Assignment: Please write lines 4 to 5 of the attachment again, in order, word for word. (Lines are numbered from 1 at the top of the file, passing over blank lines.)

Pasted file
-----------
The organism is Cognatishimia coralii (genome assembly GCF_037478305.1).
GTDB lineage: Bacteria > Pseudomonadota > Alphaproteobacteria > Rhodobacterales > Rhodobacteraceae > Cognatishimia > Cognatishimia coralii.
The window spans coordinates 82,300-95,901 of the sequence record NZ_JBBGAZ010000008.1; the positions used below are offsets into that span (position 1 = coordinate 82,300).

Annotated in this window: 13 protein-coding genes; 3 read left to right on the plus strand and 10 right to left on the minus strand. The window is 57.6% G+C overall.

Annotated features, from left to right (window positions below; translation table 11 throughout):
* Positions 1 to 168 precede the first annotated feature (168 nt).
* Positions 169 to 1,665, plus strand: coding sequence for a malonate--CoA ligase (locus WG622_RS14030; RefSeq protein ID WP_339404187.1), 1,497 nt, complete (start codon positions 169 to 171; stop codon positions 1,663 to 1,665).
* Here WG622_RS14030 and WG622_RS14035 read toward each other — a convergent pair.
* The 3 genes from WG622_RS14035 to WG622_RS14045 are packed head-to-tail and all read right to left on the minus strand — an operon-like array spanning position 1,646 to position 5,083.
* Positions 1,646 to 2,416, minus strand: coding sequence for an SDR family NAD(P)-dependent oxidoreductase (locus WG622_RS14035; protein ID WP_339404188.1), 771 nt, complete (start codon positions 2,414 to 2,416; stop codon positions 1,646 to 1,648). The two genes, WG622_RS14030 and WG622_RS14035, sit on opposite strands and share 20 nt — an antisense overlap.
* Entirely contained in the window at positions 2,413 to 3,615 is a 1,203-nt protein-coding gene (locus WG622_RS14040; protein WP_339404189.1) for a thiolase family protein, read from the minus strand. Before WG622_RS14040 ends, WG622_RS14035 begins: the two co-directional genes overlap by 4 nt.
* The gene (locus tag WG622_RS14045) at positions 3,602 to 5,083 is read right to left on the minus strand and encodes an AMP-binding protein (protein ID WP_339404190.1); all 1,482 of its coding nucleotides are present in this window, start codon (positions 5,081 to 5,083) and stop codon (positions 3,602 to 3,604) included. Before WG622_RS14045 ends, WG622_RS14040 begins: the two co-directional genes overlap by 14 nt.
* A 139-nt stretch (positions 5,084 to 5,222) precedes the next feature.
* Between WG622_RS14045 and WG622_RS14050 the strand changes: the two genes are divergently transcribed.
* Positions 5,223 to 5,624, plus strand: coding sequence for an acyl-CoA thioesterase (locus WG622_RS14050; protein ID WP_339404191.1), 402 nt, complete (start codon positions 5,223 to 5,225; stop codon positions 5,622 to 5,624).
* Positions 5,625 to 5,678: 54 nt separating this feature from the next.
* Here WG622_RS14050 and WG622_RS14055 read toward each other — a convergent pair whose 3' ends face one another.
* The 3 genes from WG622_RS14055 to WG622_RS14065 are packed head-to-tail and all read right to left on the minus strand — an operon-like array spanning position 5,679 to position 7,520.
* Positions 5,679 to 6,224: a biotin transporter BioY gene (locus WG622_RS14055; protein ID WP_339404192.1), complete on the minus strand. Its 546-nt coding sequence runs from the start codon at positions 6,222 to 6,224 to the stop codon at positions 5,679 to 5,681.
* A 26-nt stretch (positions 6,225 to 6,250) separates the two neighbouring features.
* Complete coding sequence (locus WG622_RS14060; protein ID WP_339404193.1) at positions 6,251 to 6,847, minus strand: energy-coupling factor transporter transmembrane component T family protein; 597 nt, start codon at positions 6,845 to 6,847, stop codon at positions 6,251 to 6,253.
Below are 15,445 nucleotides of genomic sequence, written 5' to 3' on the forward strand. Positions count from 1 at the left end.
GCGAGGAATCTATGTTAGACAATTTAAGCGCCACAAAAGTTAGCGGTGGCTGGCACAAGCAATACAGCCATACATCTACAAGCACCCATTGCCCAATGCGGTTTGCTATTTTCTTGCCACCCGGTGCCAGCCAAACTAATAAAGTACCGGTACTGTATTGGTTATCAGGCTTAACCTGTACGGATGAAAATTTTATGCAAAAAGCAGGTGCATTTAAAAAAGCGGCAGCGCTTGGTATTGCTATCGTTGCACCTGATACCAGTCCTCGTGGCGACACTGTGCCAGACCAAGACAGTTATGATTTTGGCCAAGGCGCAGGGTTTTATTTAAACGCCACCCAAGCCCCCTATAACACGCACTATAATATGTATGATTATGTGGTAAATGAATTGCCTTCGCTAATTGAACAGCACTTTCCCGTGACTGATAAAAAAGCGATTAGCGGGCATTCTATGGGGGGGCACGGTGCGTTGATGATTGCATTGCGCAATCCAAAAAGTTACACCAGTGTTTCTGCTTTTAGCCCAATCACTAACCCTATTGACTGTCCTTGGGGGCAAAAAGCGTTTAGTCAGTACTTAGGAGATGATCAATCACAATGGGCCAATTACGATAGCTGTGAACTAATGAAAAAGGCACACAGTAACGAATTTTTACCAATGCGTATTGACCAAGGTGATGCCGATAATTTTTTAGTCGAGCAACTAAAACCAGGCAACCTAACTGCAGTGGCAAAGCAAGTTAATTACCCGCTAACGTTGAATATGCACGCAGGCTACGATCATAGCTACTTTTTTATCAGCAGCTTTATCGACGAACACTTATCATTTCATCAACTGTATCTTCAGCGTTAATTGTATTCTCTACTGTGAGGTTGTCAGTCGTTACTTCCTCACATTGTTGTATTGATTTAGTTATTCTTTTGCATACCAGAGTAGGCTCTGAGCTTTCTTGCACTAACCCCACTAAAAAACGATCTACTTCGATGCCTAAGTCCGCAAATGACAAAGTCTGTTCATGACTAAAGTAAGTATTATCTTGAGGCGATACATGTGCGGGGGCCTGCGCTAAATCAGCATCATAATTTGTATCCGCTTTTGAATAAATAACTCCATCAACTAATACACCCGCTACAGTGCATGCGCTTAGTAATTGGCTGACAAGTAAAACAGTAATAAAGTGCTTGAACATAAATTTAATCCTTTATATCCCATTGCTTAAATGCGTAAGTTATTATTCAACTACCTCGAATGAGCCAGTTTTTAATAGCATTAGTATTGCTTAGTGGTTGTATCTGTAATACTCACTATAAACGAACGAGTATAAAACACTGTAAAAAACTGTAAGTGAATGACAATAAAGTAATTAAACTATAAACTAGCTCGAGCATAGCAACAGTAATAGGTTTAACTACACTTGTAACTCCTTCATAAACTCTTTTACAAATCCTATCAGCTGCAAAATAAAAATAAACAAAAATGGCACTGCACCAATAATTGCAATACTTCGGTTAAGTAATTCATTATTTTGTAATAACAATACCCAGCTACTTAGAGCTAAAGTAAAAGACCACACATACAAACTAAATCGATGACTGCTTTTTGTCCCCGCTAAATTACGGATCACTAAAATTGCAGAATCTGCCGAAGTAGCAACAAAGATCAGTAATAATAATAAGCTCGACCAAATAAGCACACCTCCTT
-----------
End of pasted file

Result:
Annotated in this window: 13 protein-coding genes; 3 read left to right on the plus strand and 10 right to left on the minus strand. The window is 57.6% G+C overall.

Annotated features, from left to right (window positions below; translation table 11 throughout):